It was once considered a frontier hospital: six beds to care for settlers, miners and their families struggling with scarlet fever, smallpox and typhoid. When St. Luke's Hospital opened its doors in 1902, the city of Boise had been the capital of the newly formed state of Idaho for only a little more than a decade. The Idanha Hotel had recently opened in Boise, the city was talking about the possibility of creating a public library and the Davis family of Boise was offering up some of its orchards to become a public park named after wife Julia.
The following century saw an effort from the local Episcopal Church to keep the doors open at the modest hospital through what it called "Hospital Sunday" offerings on the weekend after each Thanksgiving; the construction of a four-story facility in the 1920s to "rival any modern hospital in the West"; the opening of a new "million-dollar wing" in 1952; breakthroughs in cancer research and treatment during the 1960s; the hospital's first Medicare patient in 1967; its first open heart surgery in 1968; a $10 million south wing in 1977; a $48 million expansion in 1993; and the opening of Idaho's only Children's Hospital in 1999.
However, St. Luke's most ambitious growth, which some argue will see more than its share of growing pains, is still to come.
In a 300-plus-page master plan, which met considerable opposition Feb. 9 during a four-hour-plus Boise Planning and Zoning hearing, St. Luke's officials outlined a vision to grow its East Boise footprint—an expansion of its heart and vascular care, women's care, ortho/neuro services, children's hospital and cancer treatment facilities.
The master plan proposes a new 357,000-square-foot medical tower; a new combined central plant and parking garage; 100,000 square feet of additional medical office buildings; and a total floor-area expansion of approximately 567,000 square feet. The hospital also wants to move its main entrance farther north from Bannock Street to First Street near Fort Street. To date, City Hall staff like what they see.
But the real show-stopper, and the cause for much of the opposition, is St. Luke's plan to close a portion of Jefferson Street, cutting off its connections to Avenue B, the main thoroughfare linking Fort Street to Warm Springs and Broadway avenues. If St. Luke's planners have their way, motorists would need to wind their way to State Street to the north or Idaho Street to the south to get to Avenue B.
For the better part of two hours on Feb. 9, St. Luke's officials, with help from the city's planning department, outlined their master plan.
Planning Director Hal Simmons, in a letter to P&Z commissioners, gave his department's approval: "The various elements of the St. Luke's Master Plan have been carefully reviewed for consistency with all chapters and subsections of the Boise City Comprehensive Plan, and no conflicts have been identified."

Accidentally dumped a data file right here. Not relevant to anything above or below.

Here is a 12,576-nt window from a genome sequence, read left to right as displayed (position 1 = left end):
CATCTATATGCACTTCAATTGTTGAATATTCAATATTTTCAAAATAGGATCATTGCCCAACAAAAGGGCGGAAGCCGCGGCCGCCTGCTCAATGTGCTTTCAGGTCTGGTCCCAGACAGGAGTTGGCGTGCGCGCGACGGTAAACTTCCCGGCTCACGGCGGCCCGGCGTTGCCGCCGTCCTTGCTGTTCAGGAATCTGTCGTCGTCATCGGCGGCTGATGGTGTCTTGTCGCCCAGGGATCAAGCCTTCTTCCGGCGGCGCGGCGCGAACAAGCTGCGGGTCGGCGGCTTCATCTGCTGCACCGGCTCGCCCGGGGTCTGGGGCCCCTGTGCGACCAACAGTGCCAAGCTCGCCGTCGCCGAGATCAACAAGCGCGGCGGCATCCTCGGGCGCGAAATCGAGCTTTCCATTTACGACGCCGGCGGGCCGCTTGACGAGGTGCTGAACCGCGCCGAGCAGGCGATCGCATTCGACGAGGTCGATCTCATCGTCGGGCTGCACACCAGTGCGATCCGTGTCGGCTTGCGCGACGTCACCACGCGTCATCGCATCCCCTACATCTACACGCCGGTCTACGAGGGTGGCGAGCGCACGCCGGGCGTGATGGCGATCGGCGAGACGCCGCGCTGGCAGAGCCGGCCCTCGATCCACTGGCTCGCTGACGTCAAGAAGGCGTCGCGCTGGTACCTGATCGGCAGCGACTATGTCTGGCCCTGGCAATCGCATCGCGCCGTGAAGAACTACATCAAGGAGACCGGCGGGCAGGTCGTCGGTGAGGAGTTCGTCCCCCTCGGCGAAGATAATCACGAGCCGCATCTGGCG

But the plan, and particularly the proposed Jefferson closure, drew the ire of some of St. Luke's neighbors.
"Clearly, the closure of Jefferson caught a lot of people off-guard. A lot of us still have trouble wrapping our heads around that," said Erik Kingston, a certified professional community and economic developer and an East End neighborhood resident since 1994. "My concern as a neighbor is: How do I get to the center of government, the center of commerce, through that Jefferson corridor that we all use? To see something this massive, dropped into place and cutting off one of our major access points, has a significant impact that really isolates our neighborhood from the rest of the downtown core."
Kingston looked down at a map of the St. Luke's Master Plan that shows a large new building being built where Jefferson Street traffic currently flows.
"I think about Saint Al's when I look at this," said Kingston, referring to the campus surrounding Saint Alphonsus Regional Medical Center on Curtis Road, near the Boise Connector.
"I look at the impact of the neighborhood around Saint Al's and that massive facility," he added. "They serve and function and employ a lot of people. But would I want to buy a house near that? No. And that's the only thing I can think of that has a comparable scale to what's being proposed here. But think of it: Saint Al's has easy access—it's right near the Connector."
Therein lies Kingston's dilemma with a proposed shutdown of Jefferson Street. He's not alone.